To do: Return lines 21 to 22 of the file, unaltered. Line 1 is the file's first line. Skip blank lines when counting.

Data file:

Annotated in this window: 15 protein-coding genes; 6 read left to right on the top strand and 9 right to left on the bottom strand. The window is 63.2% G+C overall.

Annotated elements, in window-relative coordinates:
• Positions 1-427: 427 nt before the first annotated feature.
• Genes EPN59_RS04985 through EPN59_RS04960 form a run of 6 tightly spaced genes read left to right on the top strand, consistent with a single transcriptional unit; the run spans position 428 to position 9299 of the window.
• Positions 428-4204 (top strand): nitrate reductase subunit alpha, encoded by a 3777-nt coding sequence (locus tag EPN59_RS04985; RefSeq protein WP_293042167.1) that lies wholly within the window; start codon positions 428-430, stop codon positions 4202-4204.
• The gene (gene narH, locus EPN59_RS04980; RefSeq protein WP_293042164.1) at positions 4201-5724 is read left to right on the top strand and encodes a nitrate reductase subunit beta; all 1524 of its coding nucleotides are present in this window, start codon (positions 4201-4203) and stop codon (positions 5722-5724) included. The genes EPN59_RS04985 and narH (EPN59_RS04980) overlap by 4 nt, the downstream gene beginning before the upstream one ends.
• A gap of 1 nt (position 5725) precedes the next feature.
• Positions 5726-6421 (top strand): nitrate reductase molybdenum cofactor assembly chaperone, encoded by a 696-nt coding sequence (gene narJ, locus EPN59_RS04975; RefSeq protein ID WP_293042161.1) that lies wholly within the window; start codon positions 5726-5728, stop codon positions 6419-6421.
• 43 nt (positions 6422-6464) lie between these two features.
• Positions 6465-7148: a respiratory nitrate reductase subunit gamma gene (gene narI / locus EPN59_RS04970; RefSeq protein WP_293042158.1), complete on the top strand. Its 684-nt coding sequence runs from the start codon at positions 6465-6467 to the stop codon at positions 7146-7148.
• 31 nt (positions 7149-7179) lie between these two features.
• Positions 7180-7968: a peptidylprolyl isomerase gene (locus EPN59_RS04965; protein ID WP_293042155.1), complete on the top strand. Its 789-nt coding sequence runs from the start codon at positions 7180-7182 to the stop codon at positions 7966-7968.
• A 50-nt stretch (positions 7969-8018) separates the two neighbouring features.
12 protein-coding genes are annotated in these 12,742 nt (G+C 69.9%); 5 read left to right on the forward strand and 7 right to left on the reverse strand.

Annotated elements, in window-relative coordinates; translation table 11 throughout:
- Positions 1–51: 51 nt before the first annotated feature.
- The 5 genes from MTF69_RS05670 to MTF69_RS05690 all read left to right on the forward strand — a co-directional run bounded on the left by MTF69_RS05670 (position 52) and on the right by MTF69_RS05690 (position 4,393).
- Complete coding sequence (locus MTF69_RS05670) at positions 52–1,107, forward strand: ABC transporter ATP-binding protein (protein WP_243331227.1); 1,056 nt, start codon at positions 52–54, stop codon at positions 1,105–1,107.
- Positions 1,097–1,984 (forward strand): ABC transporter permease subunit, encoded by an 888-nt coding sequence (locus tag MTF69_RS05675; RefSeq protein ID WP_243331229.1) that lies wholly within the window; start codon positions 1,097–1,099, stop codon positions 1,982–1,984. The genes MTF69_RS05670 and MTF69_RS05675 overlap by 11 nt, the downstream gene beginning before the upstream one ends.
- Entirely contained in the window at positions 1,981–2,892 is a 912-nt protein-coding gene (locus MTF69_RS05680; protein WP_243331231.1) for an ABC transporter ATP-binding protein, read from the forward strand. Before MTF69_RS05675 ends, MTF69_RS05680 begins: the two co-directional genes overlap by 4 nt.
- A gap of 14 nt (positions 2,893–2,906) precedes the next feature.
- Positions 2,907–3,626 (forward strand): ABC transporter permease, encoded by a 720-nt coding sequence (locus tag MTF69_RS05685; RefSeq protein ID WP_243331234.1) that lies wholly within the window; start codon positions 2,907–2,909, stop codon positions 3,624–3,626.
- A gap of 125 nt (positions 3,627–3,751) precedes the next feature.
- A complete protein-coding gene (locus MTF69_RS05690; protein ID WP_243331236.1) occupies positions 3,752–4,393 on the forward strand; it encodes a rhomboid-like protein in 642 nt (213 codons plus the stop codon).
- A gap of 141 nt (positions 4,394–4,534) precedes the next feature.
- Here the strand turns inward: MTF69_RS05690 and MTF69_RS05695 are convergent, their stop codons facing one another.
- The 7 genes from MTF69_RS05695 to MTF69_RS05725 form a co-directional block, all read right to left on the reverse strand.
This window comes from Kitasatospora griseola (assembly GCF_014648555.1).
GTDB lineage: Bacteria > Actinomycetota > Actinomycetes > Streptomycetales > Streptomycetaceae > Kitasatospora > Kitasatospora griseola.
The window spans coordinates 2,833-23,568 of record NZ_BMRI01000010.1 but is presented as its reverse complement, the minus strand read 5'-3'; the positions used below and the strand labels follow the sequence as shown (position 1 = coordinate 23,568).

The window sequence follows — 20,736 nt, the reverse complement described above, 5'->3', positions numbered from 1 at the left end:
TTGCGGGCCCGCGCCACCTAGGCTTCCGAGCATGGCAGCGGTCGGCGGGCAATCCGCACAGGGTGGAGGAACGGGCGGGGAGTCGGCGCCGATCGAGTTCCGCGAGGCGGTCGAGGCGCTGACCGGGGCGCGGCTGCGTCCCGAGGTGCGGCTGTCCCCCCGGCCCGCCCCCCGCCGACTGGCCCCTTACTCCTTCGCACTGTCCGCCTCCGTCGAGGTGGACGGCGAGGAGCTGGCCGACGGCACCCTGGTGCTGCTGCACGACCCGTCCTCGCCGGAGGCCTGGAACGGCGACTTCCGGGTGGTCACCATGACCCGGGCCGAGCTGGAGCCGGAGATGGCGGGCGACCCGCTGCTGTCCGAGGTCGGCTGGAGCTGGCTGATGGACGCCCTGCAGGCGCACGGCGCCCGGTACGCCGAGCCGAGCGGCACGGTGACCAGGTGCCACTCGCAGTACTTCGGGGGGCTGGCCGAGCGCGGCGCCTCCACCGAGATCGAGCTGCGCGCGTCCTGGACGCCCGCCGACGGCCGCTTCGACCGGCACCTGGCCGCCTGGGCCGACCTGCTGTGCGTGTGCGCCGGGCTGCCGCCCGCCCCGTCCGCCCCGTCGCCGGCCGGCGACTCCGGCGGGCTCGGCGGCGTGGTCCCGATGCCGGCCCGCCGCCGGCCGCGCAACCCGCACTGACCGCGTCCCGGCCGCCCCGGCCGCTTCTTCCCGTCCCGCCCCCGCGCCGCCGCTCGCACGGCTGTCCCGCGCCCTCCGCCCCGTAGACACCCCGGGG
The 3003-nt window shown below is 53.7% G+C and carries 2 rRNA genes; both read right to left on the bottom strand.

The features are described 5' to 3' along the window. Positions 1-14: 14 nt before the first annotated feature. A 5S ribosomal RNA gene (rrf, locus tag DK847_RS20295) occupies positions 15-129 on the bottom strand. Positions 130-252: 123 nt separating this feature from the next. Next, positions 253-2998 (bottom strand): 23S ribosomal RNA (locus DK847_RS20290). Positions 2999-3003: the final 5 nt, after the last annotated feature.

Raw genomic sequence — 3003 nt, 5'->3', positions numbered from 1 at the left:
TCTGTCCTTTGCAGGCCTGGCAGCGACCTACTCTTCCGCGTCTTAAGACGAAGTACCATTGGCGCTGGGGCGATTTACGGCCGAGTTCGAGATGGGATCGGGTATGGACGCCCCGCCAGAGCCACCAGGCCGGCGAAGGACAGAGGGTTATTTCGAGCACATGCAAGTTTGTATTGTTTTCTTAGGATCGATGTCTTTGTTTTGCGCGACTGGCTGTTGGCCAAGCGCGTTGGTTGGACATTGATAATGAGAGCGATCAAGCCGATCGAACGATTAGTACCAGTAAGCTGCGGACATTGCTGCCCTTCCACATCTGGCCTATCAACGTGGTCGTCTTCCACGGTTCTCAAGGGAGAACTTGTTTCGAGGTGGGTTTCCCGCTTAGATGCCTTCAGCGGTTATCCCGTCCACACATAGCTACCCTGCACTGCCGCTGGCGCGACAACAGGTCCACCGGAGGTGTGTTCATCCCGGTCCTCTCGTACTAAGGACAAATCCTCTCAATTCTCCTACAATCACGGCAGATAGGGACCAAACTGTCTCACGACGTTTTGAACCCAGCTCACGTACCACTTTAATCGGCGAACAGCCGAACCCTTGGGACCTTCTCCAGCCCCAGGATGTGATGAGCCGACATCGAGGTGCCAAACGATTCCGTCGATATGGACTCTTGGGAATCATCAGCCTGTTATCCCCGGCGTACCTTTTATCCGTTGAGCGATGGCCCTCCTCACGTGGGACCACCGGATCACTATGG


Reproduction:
- A gap of 14 nt (positions 2,893–2,906) precedes the next feature.
- Positions 2,907–3,626 (forward strand): ABC transporter permease, encoded by a 720-nt coding sequence (locus tag MTF69_RS05685; RefSeq protein ID WP_243331234.1) that lies wholly within the window; start codon positions 2,907–2,909, stop codon positions 3,624–3,626.